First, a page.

Although consensus was reached on the six key items for assessing phenotypic severity in MPS I, expert opinion on phenotypic severity at diagnosis proved to be highly variable. This subjectivity emphasizes the need for validated biomarkers and improved genotype-phenotype correlations that can be incorporated into phenotypic severity assessments at diagnosis.
Mucopolysaccharidosis type I; Iduronidase; Classification; Consensus; Phenotype; Hematopoietic stem cell transplantation
Mucopolysaccharidosis type I (MPS I) is a lysosomal storage disorder that results in the accumulation of glycosaminoglycans causing progressive multi-organ dysfunction. Its clinical spectrum is very broad and varies from the severe Hurler phenotype (MPS I-H) which is characterized by early and progressive central nervous system (CNS) involvement to the attenuated Scheie phenotype (MPS I-S) with no CNS involvement. Indication, optimal timing, safety and efficacy of the two available treatment options for MPS I, enzyme replacement therapy (ERT) and hematopoietic stem cell transplantation (HSCT), are subject to continuing debate. A European consensus procedure was organized to reach consensus about the use of these two treatment strategies.
A panel of specialists, including 8 specialists for metabolic disorders and 7 bone marrow transplant physicians, all with acknowledged expertise in MPS I, participated in a modified Delphi process to develop consensus-based statements on MPS I treatment. Fifteen MPS I case histories were used to initiate the discussion and to anchor decisions around either treatment mode. Before and at the meeting all experts gave their opinion on the cases (YES/NO transplantation) and reasons for their decisions were collected. A set of draft statements on MPS I treatment options composed by a planning committee were discussed and revised during the meeting until full consensus.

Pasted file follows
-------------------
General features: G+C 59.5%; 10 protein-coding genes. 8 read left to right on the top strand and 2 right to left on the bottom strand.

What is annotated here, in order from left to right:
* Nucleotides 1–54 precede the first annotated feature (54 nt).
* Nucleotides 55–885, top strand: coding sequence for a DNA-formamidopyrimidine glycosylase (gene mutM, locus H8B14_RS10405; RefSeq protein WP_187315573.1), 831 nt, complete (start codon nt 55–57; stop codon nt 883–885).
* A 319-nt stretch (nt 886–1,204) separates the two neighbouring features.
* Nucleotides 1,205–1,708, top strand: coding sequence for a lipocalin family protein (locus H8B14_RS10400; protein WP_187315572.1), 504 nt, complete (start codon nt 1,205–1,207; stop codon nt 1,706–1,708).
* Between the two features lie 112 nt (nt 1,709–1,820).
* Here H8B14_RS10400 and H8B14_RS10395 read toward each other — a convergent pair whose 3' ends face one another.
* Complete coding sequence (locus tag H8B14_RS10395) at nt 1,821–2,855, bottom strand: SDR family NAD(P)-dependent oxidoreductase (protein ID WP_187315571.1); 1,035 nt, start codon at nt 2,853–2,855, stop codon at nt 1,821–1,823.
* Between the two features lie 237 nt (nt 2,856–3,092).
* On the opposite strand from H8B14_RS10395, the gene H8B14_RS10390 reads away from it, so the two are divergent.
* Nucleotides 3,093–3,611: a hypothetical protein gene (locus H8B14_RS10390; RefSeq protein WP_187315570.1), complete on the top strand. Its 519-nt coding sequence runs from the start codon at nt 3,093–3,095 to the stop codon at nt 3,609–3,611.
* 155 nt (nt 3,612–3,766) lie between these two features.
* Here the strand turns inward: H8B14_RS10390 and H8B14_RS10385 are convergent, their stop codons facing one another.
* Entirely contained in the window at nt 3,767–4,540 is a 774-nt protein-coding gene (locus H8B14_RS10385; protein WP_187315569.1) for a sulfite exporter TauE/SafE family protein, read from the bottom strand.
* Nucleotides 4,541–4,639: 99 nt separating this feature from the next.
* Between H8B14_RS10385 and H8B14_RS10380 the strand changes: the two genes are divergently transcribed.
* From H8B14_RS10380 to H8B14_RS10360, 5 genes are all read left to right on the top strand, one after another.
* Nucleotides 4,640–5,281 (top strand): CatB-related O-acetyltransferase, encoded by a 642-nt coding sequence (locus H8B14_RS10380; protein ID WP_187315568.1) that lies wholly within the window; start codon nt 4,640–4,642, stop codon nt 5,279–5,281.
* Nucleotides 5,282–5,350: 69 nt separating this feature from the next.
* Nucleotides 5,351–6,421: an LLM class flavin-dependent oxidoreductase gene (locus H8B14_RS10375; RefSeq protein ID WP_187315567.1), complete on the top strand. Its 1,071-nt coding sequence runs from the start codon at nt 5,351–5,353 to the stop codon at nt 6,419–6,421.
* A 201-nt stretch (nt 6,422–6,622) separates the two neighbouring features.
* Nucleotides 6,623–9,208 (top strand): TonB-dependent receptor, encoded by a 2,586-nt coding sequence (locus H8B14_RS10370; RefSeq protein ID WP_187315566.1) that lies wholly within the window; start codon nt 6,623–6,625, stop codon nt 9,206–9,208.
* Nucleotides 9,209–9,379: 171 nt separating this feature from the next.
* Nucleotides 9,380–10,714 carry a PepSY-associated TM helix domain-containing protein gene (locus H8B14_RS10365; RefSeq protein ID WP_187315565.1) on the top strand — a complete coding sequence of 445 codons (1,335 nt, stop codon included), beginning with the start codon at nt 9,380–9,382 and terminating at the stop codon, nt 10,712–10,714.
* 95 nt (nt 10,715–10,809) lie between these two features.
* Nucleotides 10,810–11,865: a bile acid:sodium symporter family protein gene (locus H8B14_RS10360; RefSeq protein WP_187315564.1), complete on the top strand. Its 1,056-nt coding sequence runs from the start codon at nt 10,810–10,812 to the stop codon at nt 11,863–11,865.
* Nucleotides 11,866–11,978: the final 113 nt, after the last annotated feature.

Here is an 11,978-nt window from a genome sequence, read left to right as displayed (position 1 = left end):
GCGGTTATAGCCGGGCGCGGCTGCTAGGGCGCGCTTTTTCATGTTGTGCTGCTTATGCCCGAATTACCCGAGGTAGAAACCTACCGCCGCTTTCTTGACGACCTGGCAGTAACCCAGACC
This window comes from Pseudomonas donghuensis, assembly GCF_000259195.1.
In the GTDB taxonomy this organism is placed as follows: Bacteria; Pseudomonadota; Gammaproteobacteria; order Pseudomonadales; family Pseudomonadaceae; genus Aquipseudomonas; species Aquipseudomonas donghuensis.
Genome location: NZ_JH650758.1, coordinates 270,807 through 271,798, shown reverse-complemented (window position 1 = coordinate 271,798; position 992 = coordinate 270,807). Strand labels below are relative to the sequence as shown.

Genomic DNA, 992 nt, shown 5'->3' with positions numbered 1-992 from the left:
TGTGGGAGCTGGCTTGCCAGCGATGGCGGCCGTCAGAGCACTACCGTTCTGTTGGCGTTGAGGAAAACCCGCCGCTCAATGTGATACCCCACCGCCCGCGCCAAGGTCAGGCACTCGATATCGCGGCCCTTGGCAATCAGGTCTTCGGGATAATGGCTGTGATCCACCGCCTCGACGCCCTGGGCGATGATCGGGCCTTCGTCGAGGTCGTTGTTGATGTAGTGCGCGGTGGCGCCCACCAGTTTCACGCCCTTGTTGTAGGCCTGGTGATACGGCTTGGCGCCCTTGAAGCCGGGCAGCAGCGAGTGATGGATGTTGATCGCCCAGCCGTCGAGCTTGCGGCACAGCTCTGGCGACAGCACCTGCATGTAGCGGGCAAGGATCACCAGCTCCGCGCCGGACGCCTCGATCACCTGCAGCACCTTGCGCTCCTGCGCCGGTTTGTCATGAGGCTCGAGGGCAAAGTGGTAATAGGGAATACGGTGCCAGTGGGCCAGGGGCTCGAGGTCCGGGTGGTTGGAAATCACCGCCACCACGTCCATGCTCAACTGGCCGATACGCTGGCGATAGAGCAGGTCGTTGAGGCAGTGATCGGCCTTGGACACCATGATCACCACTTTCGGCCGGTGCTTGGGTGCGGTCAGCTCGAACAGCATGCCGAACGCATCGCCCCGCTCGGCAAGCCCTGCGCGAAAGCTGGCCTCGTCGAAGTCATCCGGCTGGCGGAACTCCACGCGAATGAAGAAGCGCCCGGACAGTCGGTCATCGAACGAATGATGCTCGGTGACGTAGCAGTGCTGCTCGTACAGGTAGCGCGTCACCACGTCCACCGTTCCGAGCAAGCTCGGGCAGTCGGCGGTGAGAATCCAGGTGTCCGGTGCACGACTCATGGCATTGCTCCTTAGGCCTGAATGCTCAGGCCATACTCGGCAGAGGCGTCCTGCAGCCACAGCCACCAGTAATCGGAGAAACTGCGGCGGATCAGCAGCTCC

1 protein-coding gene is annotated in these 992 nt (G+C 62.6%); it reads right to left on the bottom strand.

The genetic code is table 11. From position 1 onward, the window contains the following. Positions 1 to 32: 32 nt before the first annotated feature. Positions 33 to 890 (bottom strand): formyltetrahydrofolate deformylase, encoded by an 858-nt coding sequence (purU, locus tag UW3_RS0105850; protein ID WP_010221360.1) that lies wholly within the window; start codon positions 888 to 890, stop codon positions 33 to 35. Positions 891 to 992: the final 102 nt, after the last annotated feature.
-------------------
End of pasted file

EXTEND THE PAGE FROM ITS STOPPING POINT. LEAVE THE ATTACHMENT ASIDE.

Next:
Full consensus was reached on several important issues, including the following: 1) The preferred treatment for patients with MPS I-H diagnosed before age 2.5 yrs is HSCT; 2) In individual patients with an intermediate phenotype HSCT may be considered if there is a suitable donor. However, there are no data on efficacy of HSCT in patients with this phenotype; 3) All MPS I patients including those who have not been transplanted or whose graft has failed may benefit significantly from ERT; 4) ERT should be started at diagnosis and may be of value in patients awaiting HSCT.
This multidisciplinary consensus procedure yielded consensus on the main issues related to therapeutic choices and research for MPS I. This is an important step towards an international, collaborative approach, the only way to obtain useful evidence in rare diseases.
Mucopolysaccharidosis I (MPS I) is a rare inherited disorder that belongs to a group of clinically progressive disorders and is caused by the deficiency of the lysosomal enzyme, α1-iduronidase. MPS I has been recently classified into a severe (Hurler syndrome) and an attenuated type (Hurler-Scheie and Scheie syndromes). The purpose of this article was to describe a rare case of MPS type I, attenuated type (Hurler-Scheie) affecting a 15-year-old Indian child.